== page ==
>> Wednesday, September 15, 2004
Christmas Kisses did not look like the kind of anthology I'd enjoy, but it contained the only story I hadn't read in Linda Howard's Mackenzie series, Maris's story, so I decided to get it anyway. I shouldn't have bothered, there wasn't even one good story in the lot and my grade for the whole anthology is a D.
The first story was the Linda Howard one, MacKenzie's Magic.
The novella starts with a little perfunctory story about a plot to kill a horse and about how Maris and Sam fall in love, but the main point here was the horrible mammoth epilogue, showing what happens when Maris takes her new husband to meet the whole family.
Basically, the story was just an excuse to get all the Mackenzies together and have them act like cavemen. Do people really think that's cute, all those testosterone-filled brutes acting out, and being "managed" by their wives? I deeply dislike this type of relationships, it seems to me unfair both to the man and to the woman. Add to this a disgustingly precious, baby-talking little girl, and this story went from just boring to groan-worthy.
My grade: a D-.
Next came a story by new-to-me author Debbie Macomber, Silver Bells. Apparently, the heroine of this one was a teenager who did some matchmaking for her mom in a previous book and here she gets a taste of her own medicine as the teenage daughter of her new neighbour decides she wants her for a mother.
This was a boring, boring story. I simply couldn't muster any interest for it. The protagonists were cardboard and chemistry-free and the matchmaking teen was disgustingly precious. Add to that a loooong family reunion with characters I didn't know and the demonization of the hero's Evil Career Ho e-wife, and this one was a D-.
The last story, A Wild West Christmas, by another new-to-me author, Linda Turner, was the best of the lot (which isn't saying much).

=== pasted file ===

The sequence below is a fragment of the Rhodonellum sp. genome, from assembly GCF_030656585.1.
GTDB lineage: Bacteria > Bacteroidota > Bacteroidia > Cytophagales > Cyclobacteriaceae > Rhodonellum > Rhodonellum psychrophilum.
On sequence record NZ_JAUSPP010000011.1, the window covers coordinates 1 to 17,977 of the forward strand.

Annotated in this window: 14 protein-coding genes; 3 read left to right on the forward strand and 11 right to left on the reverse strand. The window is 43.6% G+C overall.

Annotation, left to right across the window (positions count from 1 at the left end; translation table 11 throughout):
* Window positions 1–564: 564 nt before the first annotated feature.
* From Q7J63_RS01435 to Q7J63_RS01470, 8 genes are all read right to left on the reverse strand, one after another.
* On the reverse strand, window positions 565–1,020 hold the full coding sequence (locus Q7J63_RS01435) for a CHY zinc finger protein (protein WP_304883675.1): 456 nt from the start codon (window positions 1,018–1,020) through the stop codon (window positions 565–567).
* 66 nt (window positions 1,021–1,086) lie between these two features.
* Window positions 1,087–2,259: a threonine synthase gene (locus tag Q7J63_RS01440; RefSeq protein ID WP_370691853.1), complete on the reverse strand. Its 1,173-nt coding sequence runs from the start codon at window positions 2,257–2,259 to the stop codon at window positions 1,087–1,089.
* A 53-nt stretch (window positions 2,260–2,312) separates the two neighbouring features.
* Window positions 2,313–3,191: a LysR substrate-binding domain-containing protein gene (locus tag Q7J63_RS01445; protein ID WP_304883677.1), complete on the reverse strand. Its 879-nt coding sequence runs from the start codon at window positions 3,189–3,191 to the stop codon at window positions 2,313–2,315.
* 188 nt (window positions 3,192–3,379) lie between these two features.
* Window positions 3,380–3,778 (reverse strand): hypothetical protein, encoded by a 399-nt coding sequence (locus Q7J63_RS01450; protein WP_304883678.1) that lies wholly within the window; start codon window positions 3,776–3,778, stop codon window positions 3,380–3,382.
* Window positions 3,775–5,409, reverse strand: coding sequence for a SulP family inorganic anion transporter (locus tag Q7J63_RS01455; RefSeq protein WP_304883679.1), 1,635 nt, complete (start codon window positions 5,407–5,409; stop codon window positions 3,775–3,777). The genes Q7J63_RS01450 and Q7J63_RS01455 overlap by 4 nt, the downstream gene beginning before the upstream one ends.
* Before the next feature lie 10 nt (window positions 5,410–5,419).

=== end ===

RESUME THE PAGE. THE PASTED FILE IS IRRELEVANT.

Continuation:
Ten years before the start of the story, when she was 17, Priscilla Rawlings had a hot and heavy summer romance with her cousins' cousin Wyatt Chandler. When he realized she was beginning to look at him with marriage on her mind, he decided to break it off, and the best way he could find to do this was to arrange for her to find him kissing another woman. Fast-forward to the present, and both meet again at their mutual cousins' ranch, and realize they're still attracted to each other.
I didn't like this one at all, but at least it didn't put me to sleep. I found both characters pretty stupid, and I felt I'd read their story thousands of times already. I detested the very contrived subplot about the woman who's obsessed with Wyatt and who makes him take refuge from her at the ranch. The catching up with characters from previous books was less than in the other stories, but still way too much for me. My grade: D+.
As far as I'm concerned, the only reason to buy this book is if you're a HUGE fan of the Mackenzie, Manning and Rawlings families and would read anything where they show up. I'm not a rabid Mackenzie fan (though I did like most of the books in the series) and I'd never heard of the Mannings and Rawlingses before, so for me, it was all a complete waste of time.